Workers in France to pay €9 billion less in taxes next year

Workers in France will see their taxes cut by €27 billion in the next five years, a move which appears to address many of the “gilets jaunes” movement’s fiscal grievances.

Workers in France to pay €9 billion less in taxes next year
Photo: AFP

French households are set to benefit from a drop of €9.3 billion in their taxes in 2020, with further drastic cuts announced for the next five years. 

The country’s High Council of Public Finance unveiled the loosening fiscal measures on Friday, ahead of the official presentation of France’s 2020 draft budget (PFL) on September 27. 

The two most notable tax breaks for 2020 will be the €5 billion income tax cut that will benefit France’s middle classes (promised by Macron during “Le Grand Debat”) and the abolition of the housing tax (taxe d'habitation)  for 80 percent of French households, accounting for a further €3.7billion in cuts.

There’s also the government’s decision to continue reducing the CSG social charge, a levy deducted from salaries and pensions that goes towards paying for France's social security system.

French financial newspaper Les Echos sees a continuing “cause and effect” connection to France’s yellow vest movement in this regard, as much of this year’s €10.2 billion fiscal cuts have been allocated to this measure, in particular for pensioners.

Taxes on overtime will also be slashed by €800 million next year, another measure announced to try to quell the yellow vest anger.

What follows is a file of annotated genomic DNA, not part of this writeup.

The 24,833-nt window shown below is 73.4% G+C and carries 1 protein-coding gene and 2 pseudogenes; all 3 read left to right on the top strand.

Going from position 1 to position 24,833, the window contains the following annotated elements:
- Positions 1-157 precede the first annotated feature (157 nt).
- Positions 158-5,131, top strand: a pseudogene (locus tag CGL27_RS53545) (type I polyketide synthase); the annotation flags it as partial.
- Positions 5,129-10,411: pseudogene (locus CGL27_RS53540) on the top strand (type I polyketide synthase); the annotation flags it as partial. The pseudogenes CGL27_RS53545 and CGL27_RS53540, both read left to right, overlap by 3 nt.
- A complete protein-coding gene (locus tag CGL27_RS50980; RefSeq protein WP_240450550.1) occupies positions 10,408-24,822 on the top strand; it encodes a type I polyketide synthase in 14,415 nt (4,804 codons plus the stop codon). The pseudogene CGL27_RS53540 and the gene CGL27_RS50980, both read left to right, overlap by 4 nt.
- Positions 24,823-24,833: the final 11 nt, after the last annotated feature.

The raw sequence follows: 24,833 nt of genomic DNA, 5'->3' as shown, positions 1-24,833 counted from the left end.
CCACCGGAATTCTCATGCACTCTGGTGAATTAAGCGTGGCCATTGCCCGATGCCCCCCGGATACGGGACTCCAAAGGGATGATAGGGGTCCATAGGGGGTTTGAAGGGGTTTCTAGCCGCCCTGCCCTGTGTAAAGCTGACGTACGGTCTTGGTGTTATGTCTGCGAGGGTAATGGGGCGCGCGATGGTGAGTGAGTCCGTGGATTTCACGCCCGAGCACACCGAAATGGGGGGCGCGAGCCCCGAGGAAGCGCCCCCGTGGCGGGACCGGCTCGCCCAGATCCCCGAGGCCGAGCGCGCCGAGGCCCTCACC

“The message we want to pass on vis-à-vis these tax cuts is that the 2020 budget will remembered for the promises that were made and kept,” Les Echos quoted a parliamentarian of the majority as saying.

“The tax breaks are historic and unparalleled in 20 years,” added the Department of Public Accounts.

There are however a couple of tax increases planned for 2020 as well, such as that on tobacco, which will drag €500 million into French state coffers.

The same goes for France’s energy transition tax (CITE), which will increase slightly by 0.1 percent of the tax budget, bringing in a further €100 million.

In 2022 the yearly tax cutback has been set to €20.6 billion and by 2024 the government has promised the figure will have fallen even further to €27 billion.

In 2018, the tax burden drop for French taxpayers was €1.1 billion by comparison.

Member comments

  1. 9 billion euros is peanuts. French banks have gotten, what 900 billion euros in no-strings attached bailouts since 2008?

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